Bald eagle dies after train collision in Harrisburg

Written by Ben Allen, General Assignment Reporter | Apr 3, 2015 4:33 AM

Photo by Screenshot from Tracy Spencer's video

The bald eagle was lodged in the front of the locomotive of a train from Pittsburgh to Harrisburg March 19th.

(Harrisburg) -- Amtrak trains sometimes hit wildlife while journeying through the state, but on a recent trip, one killed a federally protected species.

When the Amtrak train rolled into the Harrisburg station, workers called the state Game Commission after discovering a bald eagle lodged in the front of the locomotive.

In most cases, agency spokesman Travis Lau says it would send an officer to assist.

But he says this was considered an emergency.

"Time was of the essence in this incident. There was an injured eagle, certainly we're going to try to rehabilitate that bird, or get that bird to a licensed rehabilitator to try to save it," he says.

A video circulated on Facebook shows Amtrak workers picking the bird up by its talons and trying to place it in a cardboard box, which required moving around the bird's wings.

Lau says the commission reviewed the video after WITF brought it to its attention, but doesn't plan any further action.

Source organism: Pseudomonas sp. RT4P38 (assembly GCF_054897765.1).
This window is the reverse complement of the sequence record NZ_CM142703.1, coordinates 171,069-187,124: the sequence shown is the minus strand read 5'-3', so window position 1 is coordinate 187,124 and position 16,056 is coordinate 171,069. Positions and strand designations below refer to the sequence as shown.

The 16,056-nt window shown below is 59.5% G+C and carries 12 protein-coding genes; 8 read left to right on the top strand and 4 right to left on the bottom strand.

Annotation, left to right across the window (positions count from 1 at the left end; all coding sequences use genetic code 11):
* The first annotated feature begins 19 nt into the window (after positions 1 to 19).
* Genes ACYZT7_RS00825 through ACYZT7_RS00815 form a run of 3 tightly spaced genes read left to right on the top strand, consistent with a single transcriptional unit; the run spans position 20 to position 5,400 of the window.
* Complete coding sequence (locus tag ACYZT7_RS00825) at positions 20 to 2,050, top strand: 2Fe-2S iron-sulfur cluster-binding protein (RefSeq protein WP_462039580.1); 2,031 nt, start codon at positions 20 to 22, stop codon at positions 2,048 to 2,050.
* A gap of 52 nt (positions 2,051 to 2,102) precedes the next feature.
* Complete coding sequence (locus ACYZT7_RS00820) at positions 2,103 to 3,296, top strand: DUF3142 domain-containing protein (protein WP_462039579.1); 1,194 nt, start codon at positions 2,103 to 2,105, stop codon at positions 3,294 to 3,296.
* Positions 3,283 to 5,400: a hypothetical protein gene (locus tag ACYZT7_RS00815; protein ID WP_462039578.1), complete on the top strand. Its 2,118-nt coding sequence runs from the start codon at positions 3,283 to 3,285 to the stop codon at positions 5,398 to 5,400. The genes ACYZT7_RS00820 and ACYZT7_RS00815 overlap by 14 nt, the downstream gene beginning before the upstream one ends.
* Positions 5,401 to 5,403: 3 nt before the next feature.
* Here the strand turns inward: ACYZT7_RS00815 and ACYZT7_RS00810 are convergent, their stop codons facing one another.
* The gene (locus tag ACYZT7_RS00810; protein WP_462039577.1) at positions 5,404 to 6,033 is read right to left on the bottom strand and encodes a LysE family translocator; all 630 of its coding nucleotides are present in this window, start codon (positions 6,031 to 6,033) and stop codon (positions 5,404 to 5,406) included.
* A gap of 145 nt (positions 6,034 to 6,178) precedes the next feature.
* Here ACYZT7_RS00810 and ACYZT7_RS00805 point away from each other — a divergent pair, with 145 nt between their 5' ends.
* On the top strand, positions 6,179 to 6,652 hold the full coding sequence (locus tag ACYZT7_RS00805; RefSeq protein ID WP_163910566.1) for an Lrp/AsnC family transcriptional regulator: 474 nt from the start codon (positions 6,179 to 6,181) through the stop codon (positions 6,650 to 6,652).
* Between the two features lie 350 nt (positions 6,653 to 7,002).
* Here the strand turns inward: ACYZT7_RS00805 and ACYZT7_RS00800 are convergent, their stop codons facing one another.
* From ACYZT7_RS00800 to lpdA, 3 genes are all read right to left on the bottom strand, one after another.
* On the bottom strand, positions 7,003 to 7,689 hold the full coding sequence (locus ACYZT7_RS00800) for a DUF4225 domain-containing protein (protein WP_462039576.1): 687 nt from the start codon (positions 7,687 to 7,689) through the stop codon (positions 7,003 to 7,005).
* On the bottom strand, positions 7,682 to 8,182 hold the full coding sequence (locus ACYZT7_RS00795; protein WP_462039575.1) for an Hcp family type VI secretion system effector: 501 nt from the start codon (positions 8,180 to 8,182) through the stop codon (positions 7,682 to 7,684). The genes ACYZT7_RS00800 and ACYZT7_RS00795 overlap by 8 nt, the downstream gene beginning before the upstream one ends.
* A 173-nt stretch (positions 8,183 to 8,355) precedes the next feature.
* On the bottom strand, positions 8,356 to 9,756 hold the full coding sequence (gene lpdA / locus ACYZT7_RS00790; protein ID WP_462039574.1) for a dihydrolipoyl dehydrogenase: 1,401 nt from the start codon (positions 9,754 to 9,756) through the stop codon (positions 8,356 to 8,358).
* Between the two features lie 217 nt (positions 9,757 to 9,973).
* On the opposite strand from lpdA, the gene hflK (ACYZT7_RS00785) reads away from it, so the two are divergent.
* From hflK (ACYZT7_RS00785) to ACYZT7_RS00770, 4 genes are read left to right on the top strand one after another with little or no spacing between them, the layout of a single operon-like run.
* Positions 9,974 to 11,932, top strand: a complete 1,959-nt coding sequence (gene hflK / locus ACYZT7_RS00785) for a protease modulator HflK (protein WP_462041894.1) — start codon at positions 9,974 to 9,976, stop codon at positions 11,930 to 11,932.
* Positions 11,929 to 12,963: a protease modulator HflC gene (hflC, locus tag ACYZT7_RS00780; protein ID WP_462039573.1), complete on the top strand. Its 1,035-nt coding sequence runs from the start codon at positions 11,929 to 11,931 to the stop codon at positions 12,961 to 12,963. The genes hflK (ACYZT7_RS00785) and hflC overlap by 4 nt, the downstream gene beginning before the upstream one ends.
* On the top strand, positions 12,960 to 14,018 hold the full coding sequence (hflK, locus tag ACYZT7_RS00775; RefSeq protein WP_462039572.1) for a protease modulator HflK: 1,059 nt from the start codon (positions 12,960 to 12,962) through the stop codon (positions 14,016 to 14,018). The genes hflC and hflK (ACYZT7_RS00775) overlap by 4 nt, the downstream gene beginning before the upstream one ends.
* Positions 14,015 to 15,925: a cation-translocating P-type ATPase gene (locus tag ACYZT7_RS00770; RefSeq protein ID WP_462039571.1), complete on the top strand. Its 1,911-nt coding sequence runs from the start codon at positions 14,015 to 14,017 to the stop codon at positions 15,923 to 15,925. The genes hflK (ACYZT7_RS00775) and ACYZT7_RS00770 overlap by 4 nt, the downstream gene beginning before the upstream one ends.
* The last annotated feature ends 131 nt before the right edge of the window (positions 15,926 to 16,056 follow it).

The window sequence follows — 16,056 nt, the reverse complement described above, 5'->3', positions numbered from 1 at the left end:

"There is that heightened sensitivity. There's the possibility even in disturbing eagles, much less handling them that there are federal repercussions and stiff penalties because of that federal protection," adds Lau.

The bird eventually died, after receiving treatment at a specialized hospital in Schuylkill County.

In a statement, Amtrak says it worked with the Game Commission to get the injured bird to officers quickly.

The Game Commission recently issued a citation to a woman who took a TV crew too close to the much-watched bald eagle nest in York County.

The reporter and cameraman received warnings.

Amtrak's full statement is below: 

Amtrak employees in Harrisburg were saddened to learn that the Bald Eagle that came into contact with one of our trains did not survive. When the train arrived in Harrisburg, Amtrak Police contacted the Pennsylvania Game Commission. The bird was removed from the train and quickly transferred to Commission representatives in Harrisburg who are better equipped to treat injured animals.

Amtrak is committed to operating the national passenger railroad system in a safer, greener and healthier manner in full compliance with applicable environmental laws and regulations and with practices that increase efficiency, reduce environmental impacts and promote the sustainable use of resources. Our environmental commitment is based on the principles of compliance, leadership and stewardship.

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